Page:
When they’re not committing actual crimes — like beating up their wives, driving drunk or stealing or selling drugs — Schenectady police are ripping off taxpayers by stealing time: calling in sick excessively, taking time off for union work, and generally gaming the system to get as much time off as they can. This provides overtime opportunities for their “brother” officers, which not only costs the city a bundle in the year the OT is taken, but when the cops retire, through padded pensions.
The numbers speak for themselves: Police OT cost the city $3 million last year, $1.1 million more than budgeted. And this number wasn’t just higher than the average tab of roughly $2.4 million in each of the previous four years, it was a lot higher.
Another telling statistic: 52 of the city’s 63 workers with earnings that topped $100,000 last year were cops. Yet only Police Chief Mark Chaires and Public Safety Commissioner Wayne Bennett (along with Fire Chief Robert Farstad) had regular salaries exceeding that level.
There’s no other way to put it: Department administrators have failed abysmally in their continuing effort to rein in this problem. While it may not have been for lack of trying — contractual restrictions such as unlimited sick pay for much of the rank and file, and the right to bank overtime from one year to the next, make it difficult to tame the beast — it has been a failure nonetheless.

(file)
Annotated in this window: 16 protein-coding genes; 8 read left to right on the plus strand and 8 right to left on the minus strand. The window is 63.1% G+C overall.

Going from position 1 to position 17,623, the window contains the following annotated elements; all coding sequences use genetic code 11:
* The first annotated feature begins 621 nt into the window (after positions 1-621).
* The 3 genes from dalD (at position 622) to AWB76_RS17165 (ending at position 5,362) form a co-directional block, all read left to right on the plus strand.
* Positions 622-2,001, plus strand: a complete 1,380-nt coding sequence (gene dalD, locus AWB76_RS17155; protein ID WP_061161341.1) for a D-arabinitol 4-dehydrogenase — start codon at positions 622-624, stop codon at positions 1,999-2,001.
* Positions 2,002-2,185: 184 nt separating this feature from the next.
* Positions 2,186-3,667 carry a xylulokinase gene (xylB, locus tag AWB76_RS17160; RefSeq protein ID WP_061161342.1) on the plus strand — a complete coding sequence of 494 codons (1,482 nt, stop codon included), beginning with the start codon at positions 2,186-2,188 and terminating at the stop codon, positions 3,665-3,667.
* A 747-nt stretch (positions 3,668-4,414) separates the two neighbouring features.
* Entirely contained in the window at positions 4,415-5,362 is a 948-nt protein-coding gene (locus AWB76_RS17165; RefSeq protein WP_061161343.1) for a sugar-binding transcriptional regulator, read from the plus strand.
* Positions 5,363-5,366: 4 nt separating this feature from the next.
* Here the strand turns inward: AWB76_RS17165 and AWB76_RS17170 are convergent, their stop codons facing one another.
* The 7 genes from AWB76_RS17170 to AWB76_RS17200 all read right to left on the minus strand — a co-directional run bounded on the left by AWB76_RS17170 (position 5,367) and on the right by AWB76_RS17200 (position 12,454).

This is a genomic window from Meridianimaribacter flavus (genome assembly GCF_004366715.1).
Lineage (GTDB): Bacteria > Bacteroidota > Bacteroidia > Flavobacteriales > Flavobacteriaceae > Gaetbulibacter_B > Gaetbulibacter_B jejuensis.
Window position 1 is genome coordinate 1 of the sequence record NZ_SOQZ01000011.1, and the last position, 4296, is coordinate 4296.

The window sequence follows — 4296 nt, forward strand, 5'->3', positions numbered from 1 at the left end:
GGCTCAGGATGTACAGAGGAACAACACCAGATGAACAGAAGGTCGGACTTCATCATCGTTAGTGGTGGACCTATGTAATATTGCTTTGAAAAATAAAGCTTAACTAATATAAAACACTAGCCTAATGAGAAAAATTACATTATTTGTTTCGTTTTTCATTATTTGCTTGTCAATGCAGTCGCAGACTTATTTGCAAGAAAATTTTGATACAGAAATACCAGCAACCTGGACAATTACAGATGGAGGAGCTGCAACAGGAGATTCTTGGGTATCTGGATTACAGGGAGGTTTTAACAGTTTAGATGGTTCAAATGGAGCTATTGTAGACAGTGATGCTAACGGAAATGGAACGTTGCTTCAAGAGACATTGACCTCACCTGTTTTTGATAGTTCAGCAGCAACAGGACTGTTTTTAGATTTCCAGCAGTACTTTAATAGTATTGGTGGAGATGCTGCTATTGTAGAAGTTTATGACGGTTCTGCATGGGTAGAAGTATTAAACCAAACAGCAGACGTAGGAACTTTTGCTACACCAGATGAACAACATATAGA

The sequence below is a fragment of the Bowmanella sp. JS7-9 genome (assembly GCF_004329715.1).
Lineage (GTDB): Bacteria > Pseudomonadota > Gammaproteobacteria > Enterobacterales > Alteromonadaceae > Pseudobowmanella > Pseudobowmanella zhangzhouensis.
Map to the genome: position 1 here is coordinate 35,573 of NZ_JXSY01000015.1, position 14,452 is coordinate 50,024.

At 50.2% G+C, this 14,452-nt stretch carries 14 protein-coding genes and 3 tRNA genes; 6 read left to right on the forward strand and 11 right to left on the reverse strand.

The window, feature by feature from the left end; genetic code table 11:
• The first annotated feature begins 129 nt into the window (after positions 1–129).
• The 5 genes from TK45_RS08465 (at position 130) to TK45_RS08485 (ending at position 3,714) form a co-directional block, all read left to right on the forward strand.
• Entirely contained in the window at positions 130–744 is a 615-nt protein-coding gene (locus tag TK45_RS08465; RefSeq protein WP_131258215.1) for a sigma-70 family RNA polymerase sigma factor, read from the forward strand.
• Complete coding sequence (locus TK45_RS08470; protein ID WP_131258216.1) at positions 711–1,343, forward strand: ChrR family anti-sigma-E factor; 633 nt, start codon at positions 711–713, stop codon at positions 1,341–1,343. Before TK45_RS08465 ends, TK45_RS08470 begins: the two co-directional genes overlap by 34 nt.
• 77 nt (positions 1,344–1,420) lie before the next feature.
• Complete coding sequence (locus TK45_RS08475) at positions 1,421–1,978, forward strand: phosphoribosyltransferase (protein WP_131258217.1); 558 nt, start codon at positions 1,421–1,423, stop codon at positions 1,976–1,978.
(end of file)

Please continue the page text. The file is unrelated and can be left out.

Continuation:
And it certainly gives Mayor Brian Stratton one more reason to pursue the department’s dissolution and/or merger with the county: If the cops won’t agree to changing the terms of a contract that is bankrupting the city, then the city should attempt to get rid of the contract.
Admittedly, some of last year’s huge overtime bill came as a result of cops being suspended for bad behavior. But as Kathleen Moore’s story in yesterday’s Gazette pointed out, the department spent far less on OT in prior years when it had more vacancies (including the suspensions) than last year. It’s also worth noting that the suspended cops — though they were paid for most of the year — couldn’t earn any OT during their suspensions. But their brethren, it appears, more than made up for them.
While department administrators shouldn’t give up trying to fix this mess, it’s pretty clearly beyond their control — which is why we say, again, the department must go.